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Ventrolla has used its skills to help refurbish a landmark 1930s community building in Nottingham.
The headquarters of the Nottinghamshire YMCA on Shakespeare Street has undergone more than £1 million worth of investment work over the last 18 months.
Ventrolla’s Midland office was instructed by project architect Rayner Davies of Nottingham to assess the condition of the ground-floor sash windows and carry out repairs where possible.
The Nottinghamshire YMCA, situated on Shakespeare Street, Nottingham, is not just a building; it’s a living testament to community spirit and historical grandeur. Over the last 18 months, this distinctive art deco landmark, dating back to 1938 with Grade II listed status, underwent a transformative journey with more than £1 million invested in its restoration. Ventrolla’s Midland office played a crucial role in this endeavour, responding to the call of preservation and restoration.
The Nottinghamshire YMCA, with its art deco flair, stands as a jewel from the 1930s. Beyond its architectural beauty, it serves as an 86-bed accommodation centre, offers versatile office and retail spaces for rent, and houses a well-equipped health and fitness club. Its Grade II listed status speaks to the historical significance embedded in its walls.
With an investment exceeding £1 million, the restoration of Nottinghamshire YMCA was a comprehensive project. Ventrolla’s Midland office received the mandate from project architect Rayner Davies of Nottingham to assess and repair the ground-floor sash windows—a pivotal task in preserving the historical authenticity of the building.
Ventrolla’s craftsmen embarked on a meticulous heritage assessment of the ground-floor sash windows. The objective was clear: to preserve the original features while addressing issues that time had wrought upon them. Repairs were carried out where possible, guided by a commitment to maintaining the integrity of the Art Deco design.
The restoration process unfolded as a display of skilled craftsmanship. Ventrolla’s Midland office, drawing on its expertise, carefully repaired and restored the sash windows. Decades of wear and tear were addressed with precision, ensuring that the windows not only regained their functionality but also echoed the grace of the 1930s design.
Ventrolla’s collaboration with project architect Rayner Davies was pivotal. The restoration process was a delicate dance between modern techniques and historical authenticity. The repairs carried out by Ventrolla were aligned with the overarching vision for the refurbishment, ensuring seamless integration into the broader restoration narrative.
The ground-floor sash windows, now restored by Ventrolla, contribute to the revitalised façade of the Nottinghamshire YMCA. The Art Deco design, once dulled by the passage of time, now stands as a beacon of Nottingham’s architectural history.
Ventrolla’s contribution goes beyond immediate repairs; it’s an investment in the preservation of history for future generations. The meticulous restoration ensures that the ground-floor sash windows continue to narrate the story of the Nottinghamshire YMCA for decades to come.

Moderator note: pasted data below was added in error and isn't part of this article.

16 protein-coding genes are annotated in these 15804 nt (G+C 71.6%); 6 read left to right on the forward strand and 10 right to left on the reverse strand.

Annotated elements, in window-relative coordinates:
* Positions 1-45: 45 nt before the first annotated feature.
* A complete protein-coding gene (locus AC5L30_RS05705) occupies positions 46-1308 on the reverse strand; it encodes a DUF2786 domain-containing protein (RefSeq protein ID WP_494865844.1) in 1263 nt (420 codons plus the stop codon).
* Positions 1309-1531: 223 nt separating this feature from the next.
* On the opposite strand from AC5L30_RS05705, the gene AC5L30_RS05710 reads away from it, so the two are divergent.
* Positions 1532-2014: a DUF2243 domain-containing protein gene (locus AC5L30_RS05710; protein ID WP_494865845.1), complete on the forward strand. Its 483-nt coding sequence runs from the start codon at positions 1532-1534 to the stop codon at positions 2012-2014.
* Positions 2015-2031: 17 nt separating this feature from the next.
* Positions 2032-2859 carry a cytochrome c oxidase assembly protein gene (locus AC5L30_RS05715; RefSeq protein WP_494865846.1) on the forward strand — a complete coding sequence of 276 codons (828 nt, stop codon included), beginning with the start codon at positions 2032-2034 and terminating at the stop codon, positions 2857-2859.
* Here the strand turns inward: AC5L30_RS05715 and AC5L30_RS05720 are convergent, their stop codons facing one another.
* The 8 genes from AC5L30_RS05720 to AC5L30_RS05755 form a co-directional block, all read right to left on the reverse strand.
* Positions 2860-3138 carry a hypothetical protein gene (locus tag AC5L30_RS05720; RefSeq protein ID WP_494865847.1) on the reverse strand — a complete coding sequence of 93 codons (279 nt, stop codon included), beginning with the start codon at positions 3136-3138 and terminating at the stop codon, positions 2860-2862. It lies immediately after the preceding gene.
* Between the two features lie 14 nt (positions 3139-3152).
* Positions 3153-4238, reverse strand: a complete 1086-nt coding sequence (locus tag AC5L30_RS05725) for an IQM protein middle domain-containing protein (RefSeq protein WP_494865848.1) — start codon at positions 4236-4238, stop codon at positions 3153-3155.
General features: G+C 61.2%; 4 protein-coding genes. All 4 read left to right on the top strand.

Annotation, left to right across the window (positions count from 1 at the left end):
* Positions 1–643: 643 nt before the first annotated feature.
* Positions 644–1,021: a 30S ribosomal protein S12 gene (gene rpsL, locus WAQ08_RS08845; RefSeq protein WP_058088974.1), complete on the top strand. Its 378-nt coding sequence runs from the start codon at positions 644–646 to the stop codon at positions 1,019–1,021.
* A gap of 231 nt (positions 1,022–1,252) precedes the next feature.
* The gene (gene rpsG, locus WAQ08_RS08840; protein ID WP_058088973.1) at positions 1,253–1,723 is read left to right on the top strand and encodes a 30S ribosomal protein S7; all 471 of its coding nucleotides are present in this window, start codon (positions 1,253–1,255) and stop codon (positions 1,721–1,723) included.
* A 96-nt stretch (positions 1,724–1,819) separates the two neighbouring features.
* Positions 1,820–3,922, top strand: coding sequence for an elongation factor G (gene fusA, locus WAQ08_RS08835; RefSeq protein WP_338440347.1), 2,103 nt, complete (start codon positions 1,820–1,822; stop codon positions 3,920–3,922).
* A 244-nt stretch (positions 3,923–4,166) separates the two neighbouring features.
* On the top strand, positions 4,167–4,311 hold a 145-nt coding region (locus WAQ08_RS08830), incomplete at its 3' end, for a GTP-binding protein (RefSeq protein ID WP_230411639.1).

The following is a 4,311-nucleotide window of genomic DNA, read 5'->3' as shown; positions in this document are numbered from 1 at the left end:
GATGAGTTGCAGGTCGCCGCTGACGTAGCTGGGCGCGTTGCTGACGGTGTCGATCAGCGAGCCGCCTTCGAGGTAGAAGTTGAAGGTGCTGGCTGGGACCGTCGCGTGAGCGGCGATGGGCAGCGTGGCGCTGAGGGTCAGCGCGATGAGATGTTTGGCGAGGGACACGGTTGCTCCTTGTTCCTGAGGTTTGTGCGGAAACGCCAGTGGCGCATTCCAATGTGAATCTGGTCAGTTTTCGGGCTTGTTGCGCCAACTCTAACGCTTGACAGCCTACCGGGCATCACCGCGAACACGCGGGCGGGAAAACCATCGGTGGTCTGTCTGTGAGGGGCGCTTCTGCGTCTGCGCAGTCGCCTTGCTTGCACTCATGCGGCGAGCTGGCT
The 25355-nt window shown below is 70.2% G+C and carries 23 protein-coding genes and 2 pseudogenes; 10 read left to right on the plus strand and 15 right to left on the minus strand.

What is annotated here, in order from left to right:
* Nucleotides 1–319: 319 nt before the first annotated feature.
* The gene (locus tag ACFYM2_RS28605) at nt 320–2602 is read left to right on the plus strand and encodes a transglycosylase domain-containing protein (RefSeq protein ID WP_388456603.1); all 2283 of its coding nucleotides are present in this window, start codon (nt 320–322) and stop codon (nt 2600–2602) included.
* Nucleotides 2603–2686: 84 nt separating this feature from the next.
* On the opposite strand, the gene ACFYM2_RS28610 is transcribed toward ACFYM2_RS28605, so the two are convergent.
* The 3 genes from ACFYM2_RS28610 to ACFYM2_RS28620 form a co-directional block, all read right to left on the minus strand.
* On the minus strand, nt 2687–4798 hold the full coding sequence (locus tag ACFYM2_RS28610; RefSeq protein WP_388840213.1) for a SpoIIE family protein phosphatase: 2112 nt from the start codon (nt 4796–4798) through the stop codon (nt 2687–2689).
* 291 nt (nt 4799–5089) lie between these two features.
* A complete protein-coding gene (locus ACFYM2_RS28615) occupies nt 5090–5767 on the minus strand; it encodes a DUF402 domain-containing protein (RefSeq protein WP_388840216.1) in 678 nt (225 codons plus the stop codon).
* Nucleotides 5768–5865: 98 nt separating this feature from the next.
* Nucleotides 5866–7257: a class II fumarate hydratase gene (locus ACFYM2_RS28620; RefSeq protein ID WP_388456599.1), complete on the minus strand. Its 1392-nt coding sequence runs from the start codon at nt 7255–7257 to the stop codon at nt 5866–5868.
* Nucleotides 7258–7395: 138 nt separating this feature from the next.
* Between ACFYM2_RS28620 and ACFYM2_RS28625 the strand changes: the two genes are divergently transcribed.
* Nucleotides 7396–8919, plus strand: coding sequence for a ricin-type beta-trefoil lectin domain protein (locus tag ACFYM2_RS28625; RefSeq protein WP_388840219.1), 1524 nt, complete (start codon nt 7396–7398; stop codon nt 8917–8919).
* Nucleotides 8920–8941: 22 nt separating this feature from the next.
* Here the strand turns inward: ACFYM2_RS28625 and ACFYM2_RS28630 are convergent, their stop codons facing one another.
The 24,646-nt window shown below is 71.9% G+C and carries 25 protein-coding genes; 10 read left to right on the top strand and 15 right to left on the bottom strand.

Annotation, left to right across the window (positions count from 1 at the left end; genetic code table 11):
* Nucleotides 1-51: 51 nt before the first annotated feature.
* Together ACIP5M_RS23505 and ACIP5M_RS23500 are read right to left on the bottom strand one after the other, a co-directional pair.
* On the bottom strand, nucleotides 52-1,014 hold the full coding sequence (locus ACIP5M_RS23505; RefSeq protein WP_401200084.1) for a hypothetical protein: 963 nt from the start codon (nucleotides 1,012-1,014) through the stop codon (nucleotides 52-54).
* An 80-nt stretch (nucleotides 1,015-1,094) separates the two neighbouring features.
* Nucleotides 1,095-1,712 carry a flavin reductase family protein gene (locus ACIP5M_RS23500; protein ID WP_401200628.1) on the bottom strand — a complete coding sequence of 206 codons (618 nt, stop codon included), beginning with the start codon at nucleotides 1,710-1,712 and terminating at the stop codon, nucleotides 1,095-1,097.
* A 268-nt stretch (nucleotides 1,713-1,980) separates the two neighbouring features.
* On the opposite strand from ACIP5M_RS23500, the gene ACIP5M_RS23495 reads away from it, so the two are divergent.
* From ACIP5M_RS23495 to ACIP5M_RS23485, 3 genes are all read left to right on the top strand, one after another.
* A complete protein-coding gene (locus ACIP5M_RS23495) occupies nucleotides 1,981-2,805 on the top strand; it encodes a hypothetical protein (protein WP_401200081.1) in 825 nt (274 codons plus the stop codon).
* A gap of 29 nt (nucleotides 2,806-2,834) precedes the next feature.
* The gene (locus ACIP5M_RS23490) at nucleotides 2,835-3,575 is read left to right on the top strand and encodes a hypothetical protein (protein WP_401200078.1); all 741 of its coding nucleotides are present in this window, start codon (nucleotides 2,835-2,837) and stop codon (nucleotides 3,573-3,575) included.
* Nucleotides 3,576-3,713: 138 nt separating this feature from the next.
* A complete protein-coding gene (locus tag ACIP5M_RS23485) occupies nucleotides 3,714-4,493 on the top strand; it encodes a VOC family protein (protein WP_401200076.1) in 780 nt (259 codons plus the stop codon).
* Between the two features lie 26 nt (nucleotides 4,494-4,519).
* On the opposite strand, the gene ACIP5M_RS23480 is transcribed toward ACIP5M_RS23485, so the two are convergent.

The restoration of the Nottinghamshire YMCA, including the work on its windows, aligns with its continued service to the community. The revitalised building stands ready to serve the community with renewed vigour, offering a blend of historical charm and modern amenities.
Clive Bellaby, Estates and Asset Development Manager for Nottinghamshire YMCA, said:
“We have an ongoing programme of investment to improve facilities and broaden the services we can offer the local community. Ventrolla’s work was of a very high standard. The windows look fantastic and do a good job of keeping unwanted noise out and heat in.”
The YMCA (Young Men’s Christian Association) movement was founded in 1844 and has been operating in Nottinghamshire since 1871. Today the YMCA employs 130 staff across six sites in the county and has hundreds of volunteers supporting its activities.
A spokesperson from Ventrolla said:
“We checked 44 separate windows, some of which were quite badly damaged and had loose or broken glass. Being a listed building, we tried to restore as many of the original sashes as we could and in total managed around 70%. The rest were then replaced and matched as closely as possible to the originals. We did also have to replace most of the traditional leaded-lights, where individual pieces of glass on a window are sectioned together with lead, because they were unfortunately damaged beyond repair. Nevertheless, the striking period looks of the building have been successfully preserved and the performance of the windows dramatically improved.”
Ventrolla’s Midland office, in collaboration with project architect Rayner Davies, has etched a chapter in the ongoing story of the Nottinghamshire YMCA. This case study is not just about repairing windows; it’s about preserving a slice of history. The revitalization of the ground-floor sash windows stands as a testament to the artistry and dedication required to breathe life into architectural gems, ensuring that their legacy endures through the passage of time.
With over 40 years of experience, Ventrolla offers a tailored range of period window solutions. Their unique service includes draught-proofing with the Ventrolla Perimeter Sealing System (VPSS) and fitting replacement double-glazed sashes that incorporate the patented Sash Removal System (SRS) for easy painting and future maintenance.
They also offer complete new timber windows, secondary glazing solutions, and a wide range of window hardware. The company has its head office in Harrogate, North Yorkshire and Ventrolla regional offices located throughout the UK.